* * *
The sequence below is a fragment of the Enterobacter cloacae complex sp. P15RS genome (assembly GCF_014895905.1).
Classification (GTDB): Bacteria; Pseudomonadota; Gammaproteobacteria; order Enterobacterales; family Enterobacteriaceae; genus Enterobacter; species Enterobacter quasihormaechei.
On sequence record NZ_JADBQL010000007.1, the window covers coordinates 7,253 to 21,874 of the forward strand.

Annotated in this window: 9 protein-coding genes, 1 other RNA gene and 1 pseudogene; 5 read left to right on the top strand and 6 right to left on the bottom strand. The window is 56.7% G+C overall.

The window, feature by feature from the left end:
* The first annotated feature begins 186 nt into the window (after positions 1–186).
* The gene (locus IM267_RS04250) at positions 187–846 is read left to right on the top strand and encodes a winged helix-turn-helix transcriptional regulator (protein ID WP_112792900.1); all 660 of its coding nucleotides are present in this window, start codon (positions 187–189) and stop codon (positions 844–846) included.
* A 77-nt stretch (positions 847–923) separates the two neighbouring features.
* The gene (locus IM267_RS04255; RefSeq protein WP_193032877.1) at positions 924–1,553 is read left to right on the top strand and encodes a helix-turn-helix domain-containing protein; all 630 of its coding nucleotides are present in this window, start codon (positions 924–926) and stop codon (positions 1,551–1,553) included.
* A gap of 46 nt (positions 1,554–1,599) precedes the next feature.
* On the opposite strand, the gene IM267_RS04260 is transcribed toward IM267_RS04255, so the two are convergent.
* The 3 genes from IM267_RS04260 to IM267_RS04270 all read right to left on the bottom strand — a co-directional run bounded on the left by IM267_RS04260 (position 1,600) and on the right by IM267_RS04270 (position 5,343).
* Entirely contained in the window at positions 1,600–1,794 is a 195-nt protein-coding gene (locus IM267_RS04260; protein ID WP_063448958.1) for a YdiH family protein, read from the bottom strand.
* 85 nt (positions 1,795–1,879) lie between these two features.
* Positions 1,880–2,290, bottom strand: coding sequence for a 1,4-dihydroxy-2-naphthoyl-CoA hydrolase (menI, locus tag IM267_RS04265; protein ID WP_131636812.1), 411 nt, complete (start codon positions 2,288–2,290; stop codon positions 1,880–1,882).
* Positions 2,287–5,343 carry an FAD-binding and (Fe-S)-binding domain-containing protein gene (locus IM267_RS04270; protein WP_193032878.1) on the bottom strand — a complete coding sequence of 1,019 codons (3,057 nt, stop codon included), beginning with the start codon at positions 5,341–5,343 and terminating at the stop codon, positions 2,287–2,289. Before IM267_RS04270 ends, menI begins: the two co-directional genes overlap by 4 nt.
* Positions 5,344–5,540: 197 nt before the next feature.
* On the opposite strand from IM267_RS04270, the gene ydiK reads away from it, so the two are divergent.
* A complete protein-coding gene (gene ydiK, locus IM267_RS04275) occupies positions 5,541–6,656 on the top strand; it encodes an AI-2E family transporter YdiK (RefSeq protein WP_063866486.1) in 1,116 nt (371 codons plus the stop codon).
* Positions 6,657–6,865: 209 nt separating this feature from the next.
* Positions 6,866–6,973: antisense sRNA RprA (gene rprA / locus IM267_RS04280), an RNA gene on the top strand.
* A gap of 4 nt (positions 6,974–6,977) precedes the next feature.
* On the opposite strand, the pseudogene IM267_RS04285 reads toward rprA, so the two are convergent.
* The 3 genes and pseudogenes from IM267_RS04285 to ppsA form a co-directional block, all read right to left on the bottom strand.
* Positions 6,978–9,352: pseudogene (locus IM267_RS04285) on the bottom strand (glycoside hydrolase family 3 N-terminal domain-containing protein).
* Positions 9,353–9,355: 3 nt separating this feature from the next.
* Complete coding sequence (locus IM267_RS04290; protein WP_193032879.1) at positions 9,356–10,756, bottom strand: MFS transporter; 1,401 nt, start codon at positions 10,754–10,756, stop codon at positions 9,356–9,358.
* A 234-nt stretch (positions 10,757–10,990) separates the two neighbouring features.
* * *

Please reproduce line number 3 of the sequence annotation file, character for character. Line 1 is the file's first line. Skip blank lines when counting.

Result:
On sequence record NZ_JADBQL010000007.1, the window covers coordinates 7,253 to 21,874 of the forward strand.